Zeno Clash – The Review!

By: Xander

On: April 22nd, 2009


Punching people in the face is really quite fun.


Alright, so it’s not really quite that simple, but there’s no denying how satisfying the combat system is in this game. Zeno Clash combines the immersive and brutal combat of Breakdown with an intuitive control scheme. Light punches are your left mouse button, with strong punches on your right with space blocking and arrow keys as movement. What’s interesting about this system though is that you’re not completely stuck on a direct course with your enemy, what I mean is that you do have a slight independent movement of your head whilst you’re fighting. You can combine this with the block to either dodge or parry, and to lock onto another enemy in combat, you simply have to look at the targer and press E, which you can do whilst you’re still dealing damage to the enemy in front of you. You can even do this to be aware of who is around you, if you’re preparing to throw your opponent in their direction. It’s simple, it’s satisfying and it’s very very fun.

Something that really makes the game shine is the fantastic style throughout. Much like a Guillermo Del Toro film the creators have really nailed a look that is equal parts fantastic and cool yet at the same time quite horrible and unsettling. Nothing personifies this more than one of your main groups of adversaries in the game, ‘The Corwids’, who are people who live according to their own desires, but who are also completely insane. As stated about one individual, ‘He wanted to become invisible, so he tears out the eyes of everyone around him’. Indeed the first one you meet appears to have two large pieces of metal stabbed into his ears whilst he’s smashing his face into a tree. ‘Father-Mother’ too, a character prominent in the early trailers, is a unique and disturbing presence. The engine really carries this style well, and if you’ve played other source engine games you should roughly know what to expect from your rig when it comes to this game. The environments are gorgeous, and really unlike anything else on Steam at the moment. If anything it sometimes echoes adventure game classic The Neverhood although a much more realistic version. Some areas can be a little more bland than others, but when the game shines it really shines.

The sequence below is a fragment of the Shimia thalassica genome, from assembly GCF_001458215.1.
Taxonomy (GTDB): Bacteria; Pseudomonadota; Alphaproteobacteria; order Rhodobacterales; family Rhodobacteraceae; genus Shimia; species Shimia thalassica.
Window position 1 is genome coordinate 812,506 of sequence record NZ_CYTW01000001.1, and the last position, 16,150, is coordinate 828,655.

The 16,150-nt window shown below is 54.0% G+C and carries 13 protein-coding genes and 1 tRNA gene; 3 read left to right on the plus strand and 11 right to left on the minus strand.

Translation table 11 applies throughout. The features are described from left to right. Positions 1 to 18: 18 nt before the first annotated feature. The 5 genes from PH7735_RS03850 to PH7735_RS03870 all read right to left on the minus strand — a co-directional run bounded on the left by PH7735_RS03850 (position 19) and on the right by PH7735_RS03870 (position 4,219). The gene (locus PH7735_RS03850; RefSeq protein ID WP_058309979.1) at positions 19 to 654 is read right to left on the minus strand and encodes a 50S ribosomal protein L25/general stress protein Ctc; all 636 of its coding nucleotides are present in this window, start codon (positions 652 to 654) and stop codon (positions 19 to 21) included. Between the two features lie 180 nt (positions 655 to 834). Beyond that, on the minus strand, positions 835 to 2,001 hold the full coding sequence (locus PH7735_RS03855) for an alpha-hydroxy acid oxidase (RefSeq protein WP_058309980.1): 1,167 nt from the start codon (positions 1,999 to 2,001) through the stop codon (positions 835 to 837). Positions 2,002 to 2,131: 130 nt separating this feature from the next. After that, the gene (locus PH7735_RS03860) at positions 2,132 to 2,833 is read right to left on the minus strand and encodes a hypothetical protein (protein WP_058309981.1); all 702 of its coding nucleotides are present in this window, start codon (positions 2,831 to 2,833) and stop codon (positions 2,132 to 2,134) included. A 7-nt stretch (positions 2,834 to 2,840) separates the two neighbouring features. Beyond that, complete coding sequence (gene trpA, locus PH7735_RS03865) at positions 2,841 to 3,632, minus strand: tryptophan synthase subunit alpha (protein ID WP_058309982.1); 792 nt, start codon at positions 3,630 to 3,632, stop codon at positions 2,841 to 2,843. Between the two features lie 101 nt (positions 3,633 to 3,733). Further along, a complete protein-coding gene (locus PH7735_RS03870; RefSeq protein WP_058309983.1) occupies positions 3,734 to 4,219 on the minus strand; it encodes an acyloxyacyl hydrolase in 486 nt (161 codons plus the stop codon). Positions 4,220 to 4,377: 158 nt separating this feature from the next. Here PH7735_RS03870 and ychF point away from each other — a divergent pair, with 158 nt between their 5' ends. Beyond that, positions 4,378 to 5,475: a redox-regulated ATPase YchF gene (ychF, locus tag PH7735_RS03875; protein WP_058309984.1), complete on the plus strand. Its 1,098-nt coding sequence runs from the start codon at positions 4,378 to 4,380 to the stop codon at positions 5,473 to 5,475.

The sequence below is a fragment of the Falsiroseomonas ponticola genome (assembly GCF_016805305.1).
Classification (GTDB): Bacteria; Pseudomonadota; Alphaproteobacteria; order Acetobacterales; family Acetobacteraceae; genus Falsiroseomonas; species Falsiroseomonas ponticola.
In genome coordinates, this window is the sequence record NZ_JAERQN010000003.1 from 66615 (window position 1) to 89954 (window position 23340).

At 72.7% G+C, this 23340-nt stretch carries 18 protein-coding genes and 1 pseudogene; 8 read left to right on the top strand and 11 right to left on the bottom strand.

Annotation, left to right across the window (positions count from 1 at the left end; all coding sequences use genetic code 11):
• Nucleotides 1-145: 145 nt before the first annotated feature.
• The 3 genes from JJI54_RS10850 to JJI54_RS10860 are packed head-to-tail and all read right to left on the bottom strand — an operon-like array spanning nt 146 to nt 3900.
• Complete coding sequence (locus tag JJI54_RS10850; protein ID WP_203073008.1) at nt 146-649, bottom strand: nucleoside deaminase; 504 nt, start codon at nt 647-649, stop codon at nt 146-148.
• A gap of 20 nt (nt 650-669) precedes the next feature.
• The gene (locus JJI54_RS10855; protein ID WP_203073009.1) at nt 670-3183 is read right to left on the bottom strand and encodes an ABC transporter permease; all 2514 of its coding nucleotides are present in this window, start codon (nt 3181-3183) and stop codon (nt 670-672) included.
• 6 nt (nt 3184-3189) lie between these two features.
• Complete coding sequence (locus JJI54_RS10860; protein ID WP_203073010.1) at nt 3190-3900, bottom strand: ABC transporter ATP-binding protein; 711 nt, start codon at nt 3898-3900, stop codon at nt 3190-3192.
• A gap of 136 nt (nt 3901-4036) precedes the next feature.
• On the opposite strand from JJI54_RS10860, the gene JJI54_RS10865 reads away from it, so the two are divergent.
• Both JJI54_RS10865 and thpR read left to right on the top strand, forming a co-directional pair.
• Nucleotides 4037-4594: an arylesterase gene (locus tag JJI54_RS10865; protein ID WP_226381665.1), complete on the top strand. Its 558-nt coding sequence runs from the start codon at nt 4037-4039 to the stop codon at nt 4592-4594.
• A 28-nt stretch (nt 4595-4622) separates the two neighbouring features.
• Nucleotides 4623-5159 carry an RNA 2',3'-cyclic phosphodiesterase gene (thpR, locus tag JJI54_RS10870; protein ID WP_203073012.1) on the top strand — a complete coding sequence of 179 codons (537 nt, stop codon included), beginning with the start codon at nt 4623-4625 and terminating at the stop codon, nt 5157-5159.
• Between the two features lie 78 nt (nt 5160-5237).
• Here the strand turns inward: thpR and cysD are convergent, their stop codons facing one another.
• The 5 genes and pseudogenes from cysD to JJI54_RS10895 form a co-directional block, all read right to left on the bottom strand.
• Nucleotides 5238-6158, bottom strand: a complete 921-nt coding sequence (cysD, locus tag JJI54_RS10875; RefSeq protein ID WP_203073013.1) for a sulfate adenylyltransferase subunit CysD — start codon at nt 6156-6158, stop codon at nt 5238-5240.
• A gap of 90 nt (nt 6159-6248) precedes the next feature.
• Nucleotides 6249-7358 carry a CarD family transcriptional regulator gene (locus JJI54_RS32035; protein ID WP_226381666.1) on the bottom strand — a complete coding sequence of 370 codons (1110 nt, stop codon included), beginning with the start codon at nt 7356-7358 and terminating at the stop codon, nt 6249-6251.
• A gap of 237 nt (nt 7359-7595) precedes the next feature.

That said, though the environment you see is very interesting and well crafted you really don’t have much of a sense of what lies outside the areas you physically playthrough. Completion of one level will lead you straight to another through either a cut-scene or simply a fade-to-black, leaving you no clear indictation of just how far the characters have travelled. Given how bizarre and fantastic the world is I’d like to know a lot more about how it actually operates. Instead it all feels somewhat disjointed, which actually I would have to say about many aspects of the game. As great as the production values are in terms of graphics and style, the voice acting really leaves a lot to be desired. Aside from ‘The Hunter’ who appeared in the pre-release comic the rest of the cast are really quite plain. They’re in no way offensive, but their delivery fails to really bring the script to life, which is equally hampered by a script that fails to bring most of the characters to life. Visually they’re beautifully realised but outside of that they do lack a bit of personality.